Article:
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Three Rivers Arts Festival chairs wash into rivers |

Three Rivers Arts Festival chairs wash into rivers

| Tuesday, June 13, 2017 3:42 p.m.

A Riverlife project to track the use and movement of 30 plastic lawn chairs during the Three Rivers Arts Festival ended with plenty of happy photos and hashtags, but also with more than a third of the chairs splashing into the three rivers.

Set out along the waterfront as part of the arts festival, the moveable chairs of Riverlife’s “Take a Seat” project were intended to show people enjoying the rivers and attractions, said senior project manager Nina Chase.

Attendees were encouraged to take pictures of themselves in the chairs and tag them on social media with “#TakeASeatPGH,” while posted daily maps of where the chairs’ GPS tags showed them being used.

Chase said the GPS maps showed the IKEA chairs mostly stayed around Point State Park, and users gradually moved some to the Convention Center, the North Shore and Station Square.

But by Monday, boaters like Ian Lipsky were finding the chairs floating in the Ohio and washing ashore as far downstream as Neville Island.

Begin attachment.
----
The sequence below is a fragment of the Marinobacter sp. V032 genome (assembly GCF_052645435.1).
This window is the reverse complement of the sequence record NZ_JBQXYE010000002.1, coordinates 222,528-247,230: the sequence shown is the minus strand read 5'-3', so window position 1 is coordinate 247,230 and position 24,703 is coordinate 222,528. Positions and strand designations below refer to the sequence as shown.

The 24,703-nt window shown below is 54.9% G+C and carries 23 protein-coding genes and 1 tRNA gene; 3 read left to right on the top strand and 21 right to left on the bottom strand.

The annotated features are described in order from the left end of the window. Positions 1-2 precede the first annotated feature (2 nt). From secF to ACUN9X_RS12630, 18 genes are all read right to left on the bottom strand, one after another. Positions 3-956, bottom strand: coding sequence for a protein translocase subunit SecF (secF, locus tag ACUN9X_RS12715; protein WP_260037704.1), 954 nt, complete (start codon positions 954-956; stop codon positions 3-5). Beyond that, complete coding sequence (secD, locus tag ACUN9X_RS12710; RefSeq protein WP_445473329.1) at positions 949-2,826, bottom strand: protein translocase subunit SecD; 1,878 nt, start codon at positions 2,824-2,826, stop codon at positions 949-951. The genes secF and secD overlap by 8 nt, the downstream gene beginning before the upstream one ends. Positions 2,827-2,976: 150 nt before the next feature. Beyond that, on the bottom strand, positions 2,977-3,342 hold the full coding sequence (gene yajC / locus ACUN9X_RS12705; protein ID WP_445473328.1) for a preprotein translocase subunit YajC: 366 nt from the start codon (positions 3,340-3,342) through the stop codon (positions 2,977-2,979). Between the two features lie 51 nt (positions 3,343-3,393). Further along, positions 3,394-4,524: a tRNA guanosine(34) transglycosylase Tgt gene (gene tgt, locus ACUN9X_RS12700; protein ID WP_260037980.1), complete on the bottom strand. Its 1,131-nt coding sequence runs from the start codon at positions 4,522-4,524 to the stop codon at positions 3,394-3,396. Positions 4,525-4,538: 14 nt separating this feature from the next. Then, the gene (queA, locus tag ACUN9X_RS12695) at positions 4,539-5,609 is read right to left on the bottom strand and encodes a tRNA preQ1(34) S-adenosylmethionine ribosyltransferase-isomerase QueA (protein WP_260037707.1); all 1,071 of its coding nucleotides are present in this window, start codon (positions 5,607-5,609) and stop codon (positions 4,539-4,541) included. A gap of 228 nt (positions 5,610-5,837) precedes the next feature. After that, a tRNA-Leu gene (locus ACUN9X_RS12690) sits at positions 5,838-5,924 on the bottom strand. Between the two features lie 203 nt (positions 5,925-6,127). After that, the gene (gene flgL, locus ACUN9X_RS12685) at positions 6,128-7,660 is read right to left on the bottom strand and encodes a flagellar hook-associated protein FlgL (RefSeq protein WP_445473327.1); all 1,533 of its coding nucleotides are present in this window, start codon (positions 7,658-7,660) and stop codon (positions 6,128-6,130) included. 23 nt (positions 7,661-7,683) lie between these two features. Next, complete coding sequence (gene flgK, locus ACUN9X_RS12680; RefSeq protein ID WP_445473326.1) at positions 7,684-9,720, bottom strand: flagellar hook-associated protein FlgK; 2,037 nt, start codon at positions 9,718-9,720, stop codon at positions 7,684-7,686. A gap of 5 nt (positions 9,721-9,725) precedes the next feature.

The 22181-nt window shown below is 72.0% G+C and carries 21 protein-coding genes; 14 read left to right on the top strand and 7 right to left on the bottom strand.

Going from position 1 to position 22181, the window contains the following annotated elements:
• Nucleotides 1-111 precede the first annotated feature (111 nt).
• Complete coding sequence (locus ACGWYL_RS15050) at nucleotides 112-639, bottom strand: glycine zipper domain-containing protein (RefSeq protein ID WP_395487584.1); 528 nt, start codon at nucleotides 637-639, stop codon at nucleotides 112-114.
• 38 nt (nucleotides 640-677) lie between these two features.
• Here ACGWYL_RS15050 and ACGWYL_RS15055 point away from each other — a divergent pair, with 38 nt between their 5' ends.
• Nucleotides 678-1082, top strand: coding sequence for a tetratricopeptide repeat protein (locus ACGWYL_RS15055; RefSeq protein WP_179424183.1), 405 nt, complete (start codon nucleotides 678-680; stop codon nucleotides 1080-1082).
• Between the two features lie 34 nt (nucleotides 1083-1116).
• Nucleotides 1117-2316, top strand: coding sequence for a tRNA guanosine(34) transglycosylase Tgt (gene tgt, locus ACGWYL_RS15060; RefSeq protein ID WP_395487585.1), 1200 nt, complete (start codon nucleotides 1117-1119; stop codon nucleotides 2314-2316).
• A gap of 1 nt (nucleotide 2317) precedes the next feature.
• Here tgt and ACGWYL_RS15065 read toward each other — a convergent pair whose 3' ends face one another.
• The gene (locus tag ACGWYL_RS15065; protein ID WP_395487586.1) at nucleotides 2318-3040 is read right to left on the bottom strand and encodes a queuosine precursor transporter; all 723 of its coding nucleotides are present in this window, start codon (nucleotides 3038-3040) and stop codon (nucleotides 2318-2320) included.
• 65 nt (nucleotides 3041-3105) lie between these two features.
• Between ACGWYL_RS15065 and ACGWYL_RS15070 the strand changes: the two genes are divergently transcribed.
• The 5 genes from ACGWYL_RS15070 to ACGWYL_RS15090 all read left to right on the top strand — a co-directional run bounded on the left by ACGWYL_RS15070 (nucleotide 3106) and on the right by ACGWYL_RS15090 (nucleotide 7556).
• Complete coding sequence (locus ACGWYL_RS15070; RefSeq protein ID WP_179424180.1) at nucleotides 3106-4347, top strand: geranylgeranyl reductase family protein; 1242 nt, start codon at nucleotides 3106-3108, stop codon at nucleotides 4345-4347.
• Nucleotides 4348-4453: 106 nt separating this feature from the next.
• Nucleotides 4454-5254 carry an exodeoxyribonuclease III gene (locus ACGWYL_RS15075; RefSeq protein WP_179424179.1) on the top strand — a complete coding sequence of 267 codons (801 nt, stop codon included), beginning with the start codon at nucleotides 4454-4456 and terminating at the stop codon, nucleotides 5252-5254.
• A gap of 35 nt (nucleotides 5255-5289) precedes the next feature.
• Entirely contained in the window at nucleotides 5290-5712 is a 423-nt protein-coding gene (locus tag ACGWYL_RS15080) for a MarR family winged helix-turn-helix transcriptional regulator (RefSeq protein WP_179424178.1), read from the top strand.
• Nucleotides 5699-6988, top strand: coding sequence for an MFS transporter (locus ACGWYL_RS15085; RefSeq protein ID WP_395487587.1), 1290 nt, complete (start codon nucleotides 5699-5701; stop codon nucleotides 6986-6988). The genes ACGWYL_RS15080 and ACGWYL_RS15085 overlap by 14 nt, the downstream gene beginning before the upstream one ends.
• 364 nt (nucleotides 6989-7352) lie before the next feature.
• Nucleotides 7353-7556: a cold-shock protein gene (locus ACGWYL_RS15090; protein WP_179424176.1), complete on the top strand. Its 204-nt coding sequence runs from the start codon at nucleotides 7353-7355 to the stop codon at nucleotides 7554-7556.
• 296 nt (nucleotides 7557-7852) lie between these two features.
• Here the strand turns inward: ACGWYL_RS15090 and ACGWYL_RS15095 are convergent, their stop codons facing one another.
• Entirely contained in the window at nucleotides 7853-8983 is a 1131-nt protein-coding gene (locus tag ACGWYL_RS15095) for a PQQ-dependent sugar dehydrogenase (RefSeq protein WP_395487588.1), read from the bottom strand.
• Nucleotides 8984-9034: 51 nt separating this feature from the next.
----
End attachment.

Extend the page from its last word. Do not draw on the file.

“I was a little distressed. The issue here is that we have to consider the consequences of our actions, even if they’re well-intended as part of an art project,” said Lipsky, 54, of Swissvale.

He and six friends and family had rented a pontoon boat for the afternoon from a marina in Sharpsburg and discovered more than a half-dozen of the chairs either floating or washed up as they went south along the Allegheny and Ohio rivers, said Lipsky, a hydrologist.

“As we kept going downstream, as our eyes were attuned to it, we started seeing more,” he said.

He tweeted some of his pictures to Riverlife, whose account responded quickly Tuesday to say that they were aware of the problem and working with Allegheny Cleanways to fish out any chairs they can find.

Chase and Riverlife spokesman Stephan Bontrager blamed high winds, rather than vandals, as the likely reason so many chairs became temporary watercraft. Hitting the water appeared to have broken the GPS tags, which brought the total cost of each chair to about $30. Riverlife paid for all the chairs, labeling and GPS tags, Chase said.

“Overall, we were very impressed with how well people treated the chairs,” Bontrager said. “The winds happened overnight, when no one was around to stack them or fish them out.”

Chase said 10 chairs had been recovered from the rivers Monday night and returned to Riverlife’s offices; GPS showed one had been carted off to Columbus, Ohio; one remained at Station Square and Lipsky said he cleaned up and kept two he salvaged from the water. That left three unaccounted for as of Tuesday.

“The name of the project was ‘Take a Seat,’ so we understand if some people took that literally,” Chase said.

Chase and Bontrager encouraged anyone who spots one of the remaining chairs to take a photo and tweet it at @RiverlifePgh along with its location.

Matthew Santoni is a Tribune-Review staff writer. Reach him at 724 836 6660, or via Twitter @msantoni.

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